The impact of object technology on commercial transaction processing

The impact of object technology on commercial transaction processing Businesses today are searching for information solutions that enable them to compete in the global marketplace. To minimize risk, these solutions must build on existing investments, permit the best technology to be applied to the problem, and be manageable. Object technology, with its promise of improved productivity and quality in application development, delivers these characteristics but, to date, its deployment in commercial business applications has been limited. One possible reason is the absence of the transaction paradigm, widely used in commercial environments and essential for reliable business applications. For object technology to be a serious contender in the construction of these solutions requires: – technology for transactional objects. In December 1994, the Object Management Group adopted a specification for an object transaction service (OTS). The OTS specifies mechanisms for defining and manipulating transactions. Though derived from the X/Open distributed transaction processing model, OTS contains additional enhancements specifically designed for the object environment. Similar technology from Microsoft appeared at the end of 1995. – methodologies for building new business systems from existing parts. Business process re-engineering is forcing businesses to improve their operations which bring products to market. Workflow computing, when used in conjunction with “object wrappers” provides tools to both define and track execution of business processes which leverage existing applications and infrastructure. – an execution environment which satisfies the requirements of the operational needs of the business. Transaction processing (TP) monitor technology, though widely accepted for mainframe transaction processing, has yet to enjoy similar success in the client/server marketplace. Instead the database vendors, with their extensive tool suites, dominate. As object brokers mature they will require many of the functions of today's TP monitors. Marrying these two technologies can produce a robust execution environment which offers a superior alternative for building and deploying client/server applications. http://www.deepdyve.com/assets/images/DeepDyve-Logo-lg.png The VLDB Journal Springer Journals

The impact of object technology on commercial transaction processing

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Publisher
Springer-Verlag
Copyright
Copyright © 1997 by Springer-Verlag Berlin Heidelberg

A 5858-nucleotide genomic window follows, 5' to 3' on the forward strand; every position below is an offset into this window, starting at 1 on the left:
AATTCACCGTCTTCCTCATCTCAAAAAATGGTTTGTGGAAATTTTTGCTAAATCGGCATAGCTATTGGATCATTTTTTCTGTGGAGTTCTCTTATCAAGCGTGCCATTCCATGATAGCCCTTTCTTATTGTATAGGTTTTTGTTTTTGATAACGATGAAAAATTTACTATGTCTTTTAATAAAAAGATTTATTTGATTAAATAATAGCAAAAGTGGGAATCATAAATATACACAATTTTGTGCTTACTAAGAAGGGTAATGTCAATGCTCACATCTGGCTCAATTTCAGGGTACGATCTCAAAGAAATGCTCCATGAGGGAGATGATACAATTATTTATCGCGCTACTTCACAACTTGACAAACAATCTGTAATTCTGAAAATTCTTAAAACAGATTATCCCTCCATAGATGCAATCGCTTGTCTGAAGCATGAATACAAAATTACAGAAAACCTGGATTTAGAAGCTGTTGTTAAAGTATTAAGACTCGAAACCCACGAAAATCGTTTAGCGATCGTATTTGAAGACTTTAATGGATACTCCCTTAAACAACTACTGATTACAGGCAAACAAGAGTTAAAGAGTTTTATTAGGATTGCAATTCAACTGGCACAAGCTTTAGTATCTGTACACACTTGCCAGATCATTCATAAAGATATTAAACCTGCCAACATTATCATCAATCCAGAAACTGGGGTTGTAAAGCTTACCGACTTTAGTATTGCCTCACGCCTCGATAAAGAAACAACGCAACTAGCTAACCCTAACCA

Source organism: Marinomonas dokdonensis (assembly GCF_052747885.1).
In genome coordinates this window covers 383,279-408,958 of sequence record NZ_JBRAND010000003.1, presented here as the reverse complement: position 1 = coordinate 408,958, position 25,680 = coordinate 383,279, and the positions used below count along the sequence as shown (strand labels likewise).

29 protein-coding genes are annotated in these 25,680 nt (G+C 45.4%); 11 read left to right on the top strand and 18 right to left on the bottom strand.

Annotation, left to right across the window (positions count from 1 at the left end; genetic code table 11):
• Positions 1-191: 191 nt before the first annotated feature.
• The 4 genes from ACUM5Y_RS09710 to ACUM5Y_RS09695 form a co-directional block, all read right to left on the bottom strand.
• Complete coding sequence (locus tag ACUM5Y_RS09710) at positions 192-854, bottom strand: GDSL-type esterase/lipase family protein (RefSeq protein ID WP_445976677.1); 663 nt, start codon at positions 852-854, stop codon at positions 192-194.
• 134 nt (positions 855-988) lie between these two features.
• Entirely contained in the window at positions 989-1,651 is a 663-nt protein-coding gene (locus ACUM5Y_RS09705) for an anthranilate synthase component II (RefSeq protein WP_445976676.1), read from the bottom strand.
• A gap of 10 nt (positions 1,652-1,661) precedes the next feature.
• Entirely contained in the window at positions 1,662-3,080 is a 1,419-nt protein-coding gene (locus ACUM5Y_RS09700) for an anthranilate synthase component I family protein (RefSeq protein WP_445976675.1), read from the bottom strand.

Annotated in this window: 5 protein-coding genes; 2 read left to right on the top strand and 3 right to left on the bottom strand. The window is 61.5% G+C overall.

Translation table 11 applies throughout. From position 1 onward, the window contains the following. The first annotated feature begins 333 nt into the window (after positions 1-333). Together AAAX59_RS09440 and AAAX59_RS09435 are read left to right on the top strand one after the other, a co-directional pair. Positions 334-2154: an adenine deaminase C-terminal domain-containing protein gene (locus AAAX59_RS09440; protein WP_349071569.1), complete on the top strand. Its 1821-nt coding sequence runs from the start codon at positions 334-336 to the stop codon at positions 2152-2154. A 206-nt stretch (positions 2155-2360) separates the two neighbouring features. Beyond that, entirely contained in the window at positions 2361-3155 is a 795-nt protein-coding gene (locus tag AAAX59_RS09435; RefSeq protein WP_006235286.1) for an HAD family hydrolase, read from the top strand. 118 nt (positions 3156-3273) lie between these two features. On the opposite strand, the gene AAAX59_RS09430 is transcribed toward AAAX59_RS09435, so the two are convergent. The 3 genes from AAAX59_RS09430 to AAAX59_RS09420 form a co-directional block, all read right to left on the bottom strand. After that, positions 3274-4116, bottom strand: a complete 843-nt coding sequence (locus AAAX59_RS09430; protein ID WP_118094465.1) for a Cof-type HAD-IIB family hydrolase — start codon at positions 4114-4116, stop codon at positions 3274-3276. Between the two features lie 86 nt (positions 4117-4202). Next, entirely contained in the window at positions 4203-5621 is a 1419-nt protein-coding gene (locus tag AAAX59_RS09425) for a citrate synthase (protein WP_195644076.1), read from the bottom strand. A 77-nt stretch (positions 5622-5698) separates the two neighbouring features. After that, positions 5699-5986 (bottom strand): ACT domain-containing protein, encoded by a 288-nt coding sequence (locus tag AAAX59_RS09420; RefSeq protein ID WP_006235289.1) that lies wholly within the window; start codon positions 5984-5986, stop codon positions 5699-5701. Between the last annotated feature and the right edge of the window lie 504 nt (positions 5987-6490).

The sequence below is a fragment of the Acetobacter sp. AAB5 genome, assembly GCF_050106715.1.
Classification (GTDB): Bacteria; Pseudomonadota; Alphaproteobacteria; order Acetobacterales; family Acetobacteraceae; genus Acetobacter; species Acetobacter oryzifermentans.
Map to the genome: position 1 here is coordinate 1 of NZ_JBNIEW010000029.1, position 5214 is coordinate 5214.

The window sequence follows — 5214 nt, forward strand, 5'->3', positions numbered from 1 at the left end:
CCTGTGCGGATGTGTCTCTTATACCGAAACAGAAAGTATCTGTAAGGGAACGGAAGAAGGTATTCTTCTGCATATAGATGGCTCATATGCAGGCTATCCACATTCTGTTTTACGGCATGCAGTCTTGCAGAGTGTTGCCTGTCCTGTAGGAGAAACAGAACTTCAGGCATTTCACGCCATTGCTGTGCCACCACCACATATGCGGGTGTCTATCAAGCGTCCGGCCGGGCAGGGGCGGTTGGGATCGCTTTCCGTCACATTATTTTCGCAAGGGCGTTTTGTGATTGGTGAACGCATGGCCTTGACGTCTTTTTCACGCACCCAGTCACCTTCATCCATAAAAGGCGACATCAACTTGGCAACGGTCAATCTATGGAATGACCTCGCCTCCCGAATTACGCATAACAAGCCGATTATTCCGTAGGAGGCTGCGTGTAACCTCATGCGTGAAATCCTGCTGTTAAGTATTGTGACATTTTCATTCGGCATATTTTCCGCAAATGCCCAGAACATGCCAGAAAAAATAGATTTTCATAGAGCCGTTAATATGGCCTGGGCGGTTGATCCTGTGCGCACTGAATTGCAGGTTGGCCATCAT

Subject
Computer Science; Database Management
ISSN
1066-8888
eISSN
0949-877X
D.O.I.
10.1007/s007780050039
Publisher site
See Article on Publisher Site

Abstract

Businesses today are searching for information solutions that enable them to compete in the global marketplace. To minimize risk, these solutions must build on existing investments, permit the best technology to be applied to the problem, and be manageable. Object technology, with its promise of improved productivity and quality in application development, delivers these characteristics but, to date, its deployment in commercial business applications has been limited. One possible reason is the absence of the transaction paradigm, widely used in commercial environments and essential for reliable business applications. For object technology to be a serious contender in the construction of these solutions requires: – technology for transactional objects. In December 1994, the Object Management Group adopted a specification for an object transaction service (OTS). The OTS specifies mechanisms for defining and manipulating transactions. Though derived from the X/Open distributed transaction processing model, OTS contains additional enhancements specifically designed for the object environment. Similar technology from Microsoft appeared at the end of 1995. – methodologies for building new business systems from existing parts. Business process re-engineering is forcing businesses to improve their operations which bring products to market. Workflow computing, when used in conjunction with “object wrappers” provides tools to both define and track execution of business processes which leverage existing applications and infrastructure. – an execution environment which satisfies the requirements of the operational needs of the business. Transaction processing (TP) monitor technology, though widely accepted for mainframe transaction processing, has yet to enjoy similar success in the client/server marketplace. Instead the database vendors, with their extensive tool suites, dominate. As object brokers mature they will require many of the functions of today's TP monitors. Marrying these two technologies can produce a robust execution environment which offers a superior alternative for building and deploying client/server applications.

Journal

The VLDB JournalSpringer Journals

Published: Aug 1, 1997

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